Rajesh, this is not an "excellent article".  It's a paper that ought to get a big red F if submitted for class by any Bible college freshman in the nation because of its lapses in logic and evidence.  It is also no surprise to me that Elmwood subscribes to KJVO theology, as the same kind of lapses in logic and evidence are necessary for that position as well.

Aspiring to be a stick in the mud.

Bert Perry's picture

It strikes me as well that since Jacob and Joseph did not hesitate to allow pagan doctors to embalm their bodies when they died so their bodies could be buried in Israel, the context of Scripture seems to indicate that, as in other areas, believers do have some freedom where the Scriptures do not specifically spell things out.  Carrying their un-embalmed bodies, even if covered with spices as was the custom in Jesus' day, back to Israel would have been disgusting, not to mention a health hazard.  

So since the land, and burial on that land,, was an important thing in that dispensation, Jacob and Joseph (well, their heirs technically) allowed doctors who were almost certainly pagan to damage their bodies for the sake of the final resting place they desired.  This is good news for us Americans, since while we don't remove bodily organs for burial (except as donations), we do remove the blood and inject embalming fluid (formaldehyde) for the sake of lookin' good at the funeral.  Same basic principle, really.

And it's worth noting as well that since many Christians do not live in places where graveyard space is readily available (India, China, Japan), I would dare suggest that the silence of the apostles in this matter indicates a degree of freedom in that regard as well.

Aspiring to be a stick in the mud.

RajeshG's picture

Because we know that Christ's burial is of universal salvific importance as a divinely commanded part of the gospel message that every sinner must believe in order to be saved, we do well to probe Christ's burial biblically by asking two key questions:

1. Why was Christ buried and not burned or cremated?

2. Why did Christ command that His burial be testified to every human being?

RajeshG's picture

The claim that many passages in the OT about burial are instances "simply describing the Old Testament Hebrew preference for burial" is a faulty assertion.

Scripture provides no evidence that Job and Eliphaz were Hebrews. They were, however, God's people, and Job was the most righteous person alive in the whole world in his day. Both believed in burial and never spoke anything about practicing burning or cremation in any manner. The consistent practice of God's people of burial--both of those who were not Jews and those who were Jews--shows that their doing so was not just "Old Testament Hebrew preference for burial."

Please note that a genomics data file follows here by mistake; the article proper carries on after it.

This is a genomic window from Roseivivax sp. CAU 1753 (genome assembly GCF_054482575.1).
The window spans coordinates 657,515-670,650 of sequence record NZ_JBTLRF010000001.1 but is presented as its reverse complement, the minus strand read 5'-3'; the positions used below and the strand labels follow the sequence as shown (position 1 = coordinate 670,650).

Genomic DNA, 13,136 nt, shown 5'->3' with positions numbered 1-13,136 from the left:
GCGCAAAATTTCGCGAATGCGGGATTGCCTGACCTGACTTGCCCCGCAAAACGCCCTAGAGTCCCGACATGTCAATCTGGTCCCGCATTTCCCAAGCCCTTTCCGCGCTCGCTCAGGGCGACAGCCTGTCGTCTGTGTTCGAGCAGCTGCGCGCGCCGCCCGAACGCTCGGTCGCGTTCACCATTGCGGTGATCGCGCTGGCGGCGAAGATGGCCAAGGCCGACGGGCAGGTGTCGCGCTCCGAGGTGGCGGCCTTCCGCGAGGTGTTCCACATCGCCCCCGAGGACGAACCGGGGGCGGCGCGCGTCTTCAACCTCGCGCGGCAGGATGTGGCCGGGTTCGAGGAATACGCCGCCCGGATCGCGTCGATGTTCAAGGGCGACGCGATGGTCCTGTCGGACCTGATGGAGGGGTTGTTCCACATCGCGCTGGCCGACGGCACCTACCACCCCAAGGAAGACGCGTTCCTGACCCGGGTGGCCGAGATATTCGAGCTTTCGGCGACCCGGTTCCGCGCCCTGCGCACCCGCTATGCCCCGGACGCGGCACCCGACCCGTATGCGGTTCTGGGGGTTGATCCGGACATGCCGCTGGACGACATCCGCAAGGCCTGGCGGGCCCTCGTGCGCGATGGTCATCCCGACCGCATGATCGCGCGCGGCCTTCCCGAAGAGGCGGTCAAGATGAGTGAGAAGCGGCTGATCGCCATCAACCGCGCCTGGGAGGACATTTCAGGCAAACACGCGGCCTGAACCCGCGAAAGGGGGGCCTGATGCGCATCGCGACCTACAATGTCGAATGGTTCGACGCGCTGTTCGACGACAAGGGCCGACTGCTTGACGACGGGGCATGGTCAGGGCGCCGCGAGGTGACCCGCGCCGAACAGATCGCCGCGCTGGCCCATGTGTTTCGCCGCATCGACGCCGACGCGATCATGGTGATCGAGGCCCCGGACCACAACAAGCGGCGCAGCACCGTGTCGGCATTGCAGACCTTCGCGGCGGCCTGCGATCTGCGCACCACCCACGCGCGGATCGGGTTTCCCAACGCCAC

RajeshG's picture

Deut. 21:22 And if a man have committed a sin worthy of death, and he be to be put to death, and thou hang him on a tree: 23 His body shall not remain all night upon the tree, but thou shalt in any wise bury him that day; (for he that is hanged is accursed of God;) that thy land be not defiled, which the Lord thy God giveth thee for an inheritance.

Before Israel ever came into the Promised Land, God commanded them to bury at least certain people--those who had been hanged for having committed a sin worthy of death. Plainly, this command did not have anything to do with OT Hebrew preference, culture, or tradition--it was an explicit divine mandate given by supernatural revelation.

This was a divine mandate and clearly communicated the mind of God to His specially chosen and unique people and nation. Moreover, this divine command was one key reason that Jesus was buried and was not burned or cremated in any manner (cf. Gal. 3:13, which talks about Christ's being made a curse for us and then uses this very passage [Deut. 21:23] as Scriptural support for that fact).

Arguing from the greater to the lesser, because God did not permit His people to burn to powder the bodies of even heinous sinners who experienced capital punishment by hanging, how much less so would He have approved of their burning to powder the bodies of His righteous saints. This reasoning is fully corroborated by the witness of the entire Bible because Scripture never states explicitly that God's people ever burned anyone's dead body to powder.